confine

See also: confiné

EnglishEdit

EtymologyEdit

From Middle French confiner, from confins, from Medieval Latin confines, from Latin confinium, from confīnis.

PronunciationEdit

VerbEdit

confine (third-person singular simple present confines, present participle confining, simple past and past participle confined)

  1. (obsolete) To have a common boundary with; to border on. [16th–19th c.]
  2. (transitive) To restrict (someone or something) to a particular scope or area; to keep in or within certain bounds. [from 17th c.]

TranslationsEdit

NounEdit

confine (plural confines)

  1. (chiefly in the plural) A boundary or limit.

SynonymsEdit

Derived termsEdit

TranslationsEdit


FrenchEdit

PronunciationEdit

VerbEdit

confine

  1. inflection of confiner:
    1. first/third-person singular present indicative/subjunctive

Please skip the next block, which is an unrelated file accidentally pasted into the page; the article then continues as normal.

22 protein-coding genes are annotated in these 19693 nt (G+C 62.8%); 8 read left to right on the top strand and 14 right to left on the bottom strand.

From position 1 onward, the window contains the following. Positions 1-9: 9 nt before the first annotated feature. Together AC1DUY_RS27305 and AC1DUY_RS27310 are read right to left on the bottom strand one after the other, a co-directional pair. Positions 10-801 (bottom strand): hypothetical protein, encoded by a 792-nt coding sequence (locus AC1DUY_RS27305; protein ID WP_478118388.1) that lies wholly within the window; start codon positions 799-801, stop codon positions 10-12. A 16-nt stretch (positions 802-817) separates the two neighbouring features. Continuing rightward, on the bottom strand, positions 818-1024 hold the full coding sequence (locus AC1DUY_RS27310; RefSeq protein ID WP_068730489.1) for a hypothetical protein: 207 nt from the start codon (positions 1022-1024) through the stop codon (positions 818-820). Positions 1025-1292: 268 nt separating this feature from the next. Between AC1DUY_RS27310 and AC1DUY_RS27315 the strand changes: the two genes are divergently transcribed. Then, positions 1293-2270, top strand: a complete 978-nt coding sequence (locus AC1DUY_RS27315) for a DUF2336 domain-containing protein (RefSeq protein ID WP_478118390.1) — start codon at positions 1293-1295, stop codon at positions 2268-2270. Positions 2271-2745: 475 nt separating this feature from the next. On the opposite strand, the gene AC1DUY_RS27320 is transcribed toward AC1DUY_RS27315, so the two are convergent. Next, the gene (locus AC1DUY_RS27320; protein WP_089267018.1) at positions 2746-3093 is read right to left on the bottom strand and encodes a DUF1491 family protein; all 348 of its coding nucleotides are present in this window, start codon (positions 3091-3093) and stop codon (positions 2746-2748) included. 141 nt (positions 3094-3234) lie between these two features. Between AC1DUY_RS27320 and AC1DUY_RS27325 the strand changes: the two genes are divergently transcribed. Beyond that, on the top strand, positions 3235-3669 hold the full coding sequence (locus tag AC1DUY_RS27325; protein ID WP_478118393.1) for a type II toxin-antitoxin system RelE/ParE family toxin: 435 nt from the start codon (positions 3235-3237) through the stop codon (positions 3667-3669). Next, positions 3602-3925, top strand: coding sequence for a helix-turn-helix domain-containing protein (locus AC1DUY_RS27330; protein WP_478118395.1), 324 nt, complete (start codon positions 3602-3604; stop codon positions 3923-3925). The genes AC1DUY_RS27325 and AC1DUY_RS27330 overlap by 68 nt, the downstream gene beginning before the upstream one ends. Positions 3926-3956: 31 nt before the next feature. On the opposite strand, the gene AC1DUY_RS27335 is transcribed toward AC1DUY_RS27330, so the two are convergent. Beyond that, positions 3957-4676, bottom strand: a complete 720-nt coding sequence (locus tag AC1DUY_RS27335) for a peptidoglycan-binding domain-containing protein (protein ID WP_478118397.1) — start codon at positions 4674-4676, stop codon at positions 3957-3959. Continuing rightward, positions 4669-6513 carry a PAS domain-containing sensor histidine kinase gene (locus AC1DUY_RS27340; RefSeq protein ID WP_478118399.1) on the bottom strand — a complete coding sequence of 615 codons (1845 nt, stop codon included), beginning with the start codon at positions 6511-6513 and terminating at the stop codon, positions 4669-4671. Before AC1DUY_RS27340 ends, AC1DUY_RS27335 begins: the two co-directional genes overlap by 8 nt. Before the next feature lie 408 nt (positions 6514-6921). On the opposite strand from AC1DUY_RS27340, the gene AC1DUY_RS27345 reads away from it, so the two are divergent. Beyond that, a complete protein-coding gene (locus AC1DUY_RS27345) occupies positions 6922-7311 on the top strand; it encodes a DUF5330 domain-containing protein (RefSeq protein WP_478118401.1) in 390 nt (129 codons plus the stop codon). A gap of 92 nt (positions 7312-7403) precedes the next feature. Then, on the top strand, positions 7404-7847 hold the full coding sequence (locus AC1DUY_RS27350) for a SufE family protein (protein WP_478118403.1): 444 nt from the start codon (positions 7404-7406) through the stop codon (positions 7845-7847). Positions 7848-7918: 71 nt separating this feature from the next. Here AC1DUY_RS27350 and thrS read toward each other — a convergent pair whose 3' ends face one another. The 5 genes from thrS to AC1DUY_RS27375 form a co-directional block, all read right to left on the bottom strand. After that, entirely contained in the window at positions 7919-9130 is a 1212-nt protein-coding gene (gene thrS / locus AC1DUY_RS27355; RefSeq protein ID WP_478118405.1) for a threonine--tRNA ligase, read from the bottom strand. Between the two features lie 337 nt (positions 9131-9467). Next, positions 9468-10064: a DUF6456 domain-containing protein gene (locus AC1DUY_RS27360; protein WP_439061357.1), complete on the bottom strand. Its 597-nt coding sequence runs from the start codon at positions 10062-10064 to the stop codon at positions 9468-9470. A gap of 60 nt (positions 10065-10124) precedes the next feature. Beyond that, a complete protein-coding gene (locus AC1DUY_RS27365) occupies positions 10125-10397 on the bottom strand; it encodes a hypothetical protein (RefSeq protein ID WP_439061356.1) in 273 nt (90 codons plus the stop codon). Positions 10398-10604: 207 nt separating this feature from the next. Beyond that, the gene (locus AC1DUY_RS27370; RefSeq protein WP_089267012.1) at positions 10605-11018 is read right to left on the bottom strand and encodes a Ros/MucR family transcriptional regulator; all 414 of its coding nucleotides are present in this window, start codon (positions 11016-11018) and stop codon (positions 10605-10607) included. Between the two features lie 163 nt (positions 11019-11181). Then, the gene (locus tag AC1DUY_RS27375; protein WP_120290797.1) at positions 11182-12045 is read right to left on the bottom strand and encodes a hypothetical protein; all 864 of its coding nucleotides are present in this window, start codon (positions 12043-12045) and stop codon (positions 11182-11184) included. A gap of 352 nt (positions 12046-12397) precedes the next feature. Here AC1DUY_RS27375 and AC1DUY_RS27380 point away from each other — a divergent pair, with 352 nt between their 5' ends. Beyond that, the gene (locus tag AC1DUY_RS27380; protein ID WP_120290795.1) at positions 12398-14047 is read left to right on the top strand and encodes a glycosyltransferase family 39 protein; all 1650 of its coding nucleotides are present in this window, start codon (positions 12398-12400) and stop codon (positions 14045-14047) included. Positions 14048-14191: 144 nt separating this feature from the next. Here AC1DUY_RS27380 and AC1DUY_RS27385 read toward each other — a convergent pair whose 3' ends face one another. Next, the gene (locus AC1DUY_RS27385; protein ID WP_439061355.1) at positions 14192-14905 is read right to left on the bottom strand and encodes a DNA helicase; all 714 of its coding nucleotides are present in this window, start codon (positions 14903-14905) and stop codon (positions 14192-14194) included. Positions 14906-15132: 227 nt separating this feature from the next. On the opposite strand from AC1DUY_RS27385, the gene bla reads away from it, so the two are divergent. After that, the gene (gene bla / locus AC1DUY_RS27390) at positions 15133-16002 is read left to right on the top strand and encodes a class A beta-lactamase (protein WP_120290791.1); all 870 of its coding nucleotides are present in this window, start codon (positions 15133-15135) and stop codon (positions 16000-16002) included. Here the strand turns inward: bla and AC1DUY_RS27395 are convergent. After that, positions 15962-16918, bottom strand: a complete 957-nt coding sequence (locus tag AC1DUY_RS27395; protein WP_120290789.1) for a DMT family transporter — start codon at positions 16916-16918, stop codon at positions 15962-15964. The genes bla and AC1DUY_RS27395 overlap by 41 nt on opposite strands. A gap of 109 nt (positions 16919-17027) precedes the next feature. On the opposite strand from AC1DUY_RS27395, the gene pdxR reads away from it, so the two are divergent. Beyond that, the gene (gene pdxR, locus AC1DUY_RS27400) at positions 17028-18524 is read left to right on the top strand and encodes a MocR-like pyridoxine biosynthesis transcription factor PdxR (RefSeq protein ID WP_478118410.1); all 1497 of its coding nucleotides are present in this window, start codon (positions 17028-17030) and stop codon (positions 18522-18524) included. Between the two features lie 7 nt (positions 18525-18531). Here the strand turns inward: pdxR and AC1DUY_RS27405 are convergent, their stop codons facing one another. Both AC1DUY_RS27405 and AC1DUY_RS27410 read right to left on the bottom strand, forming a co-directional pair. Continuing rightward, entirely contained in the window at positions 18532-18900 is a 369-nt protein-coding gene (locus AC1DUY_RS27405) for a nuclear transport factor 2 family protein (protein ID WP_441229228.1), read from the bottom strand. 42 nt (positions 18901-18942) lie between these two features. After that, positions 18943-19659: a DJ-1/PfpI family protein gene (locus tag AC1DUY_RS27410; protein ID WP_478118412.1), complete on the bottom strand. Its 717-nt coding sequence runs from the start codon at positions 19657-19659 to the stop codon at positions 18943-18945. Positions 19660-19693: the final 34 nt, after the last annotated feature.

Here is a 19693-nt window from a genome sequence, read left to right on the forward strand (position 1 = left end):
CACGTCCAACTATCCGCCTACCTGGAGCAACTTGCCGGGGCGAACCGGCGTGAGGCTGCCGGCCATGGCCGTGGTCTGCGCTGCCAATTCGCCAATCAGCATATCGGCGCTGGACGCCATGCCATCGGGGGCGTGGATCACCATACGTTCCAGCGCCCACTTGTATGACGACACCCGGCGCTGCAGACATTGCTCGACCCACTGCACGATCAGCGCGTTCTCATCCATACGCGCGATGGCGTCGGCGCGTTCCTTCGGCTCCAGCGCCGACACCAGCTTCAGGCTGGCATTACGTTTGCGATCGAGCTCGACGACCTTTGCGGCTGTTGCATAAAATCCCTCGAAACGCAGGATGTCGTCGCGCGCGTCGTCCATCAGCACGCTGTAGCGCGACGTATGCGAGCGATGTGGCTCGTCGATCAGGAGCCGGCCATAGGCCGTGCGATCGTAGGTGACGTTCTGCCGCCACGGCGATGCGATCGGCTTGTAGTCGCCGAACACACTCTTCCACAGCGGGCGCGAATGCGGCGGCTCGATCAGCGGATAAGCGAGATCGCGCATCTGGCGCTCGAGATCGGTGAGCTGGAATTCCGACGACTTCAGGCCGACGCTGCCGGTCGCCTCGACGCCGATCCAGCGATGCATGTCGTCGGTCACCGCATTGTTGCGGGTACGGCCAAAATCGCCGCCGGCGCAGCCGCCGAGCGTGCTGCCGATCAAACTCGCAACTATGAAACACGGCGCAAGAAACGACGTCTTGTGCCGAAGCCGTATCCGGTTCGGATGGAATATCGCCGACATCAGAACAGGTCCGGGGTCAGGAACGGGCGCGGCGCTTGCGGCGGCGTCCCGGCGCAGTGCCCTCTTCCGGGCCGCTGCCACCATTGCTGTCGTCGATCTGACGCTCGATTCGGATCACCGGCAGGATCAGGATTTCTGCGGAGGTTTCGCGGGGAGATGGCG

2. second-person singular imperative

ItalianEdit

EtymologyEdit

From Latin confīnis.

PronunciationEdit

  • IPA(key): /konˈfi.ne/
  • Rhymes: -ine
  • Hyphenation: con‧fì‧ne

NounEdit

confine m (plural confini)

  1. border, frontier
  2. boundary

SynonymsEdit

Related termsEdit


LatinEdit

AdjectiveEdit

cōnfīne

  1. nominative/accusative/vocative neuter singular of cōnfīnis

PortugueseEdit

VerbEdit

confine

  1. inflection of confinar:
    1. first/third-person singular present subjunctive
    2. third-person singular imperative

SpanishEdit

VerbEdit

confine

  1. inflection of confinar:
    1. first/third-person singular present subjunctive
    2. third-person singular imperative